A solution for longer cable lengths up to about 100 m is a ‘dV/dt filter’ shown in Figure 3. This is effectively a low-pass filter on each phase with a cut-off frequency greater than the inverter switching frequency. It operates to limit motor insulation stress and noise even further but again does not reduce bearing wear and common-mode EMI, so a screened motor cable is still required.
A similar-looking solution but with better performance is a ‘sine-wave’ filter which has the same schematic as the dV/dt filter but with a much lower cut-off frequency, between the output AC frequency and the inverter PWM frequency. This allows cables lengths of more than 100m to be used but uses larger inductor and capacitor values making it more expensive and bulkier. Again, bearing wear and common-mode EMI is not significantly reduced so the motor cable must still be shielded. An example from TDK EPCOS would be in the B84143V*R227 series with current ratings up to 720A.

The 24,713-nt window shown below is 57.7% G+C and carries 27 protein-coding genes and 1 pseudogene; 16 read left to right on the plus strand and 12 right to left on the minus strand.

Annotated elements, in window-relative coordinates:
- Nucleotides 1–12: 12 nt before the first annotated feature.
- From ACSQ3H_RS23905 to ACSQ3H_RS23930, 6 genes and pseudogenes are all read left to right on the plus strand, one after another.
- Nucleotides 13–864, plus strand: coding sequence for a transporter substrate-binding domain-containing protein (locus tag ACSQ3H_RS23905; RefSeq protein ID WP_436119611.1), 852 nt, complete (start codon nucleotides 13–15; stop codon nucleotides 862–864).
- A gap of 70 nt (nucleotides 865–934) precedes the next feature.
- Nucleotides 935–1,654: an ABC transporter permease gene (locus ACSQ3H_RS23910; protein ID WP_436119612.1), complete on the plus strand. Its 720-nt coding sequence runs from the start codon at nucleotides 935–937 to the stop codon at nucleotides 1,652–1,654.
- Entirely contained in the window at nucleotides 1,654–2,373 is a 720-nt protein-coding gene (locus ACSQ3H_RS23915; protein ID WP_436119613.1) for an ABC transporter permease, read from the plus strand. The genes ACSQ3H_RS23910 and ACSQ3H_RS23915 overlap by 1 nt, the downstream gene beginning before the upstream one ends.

A complete solution is a filter such as the SineFormer type from TDK EPCOS, in its B84143V*R127 range, with rated current and voltage up to 320A and 520VAC (shown in Figure 4). Here, an extra common mode choke L4 and ‘Y’ capacitors C4, C5 and C6 are employed to dramatically reduce common mode currents. L1, L2 and L3 along with C1, C2 and C3 reduce differential noise. The result is a reduction of dV/dt on waveforms to less than 500V/µs, lower motor noise, significant reduction in bearing currents and lowest EMI. Benefits are that unshielded cables can be used up to perhaps 1000m, the motor’s life is extended and there is even the possibility of using a smaller motor for a given application. The filter is maintenance-free and can be easily retrofitted to existing applications.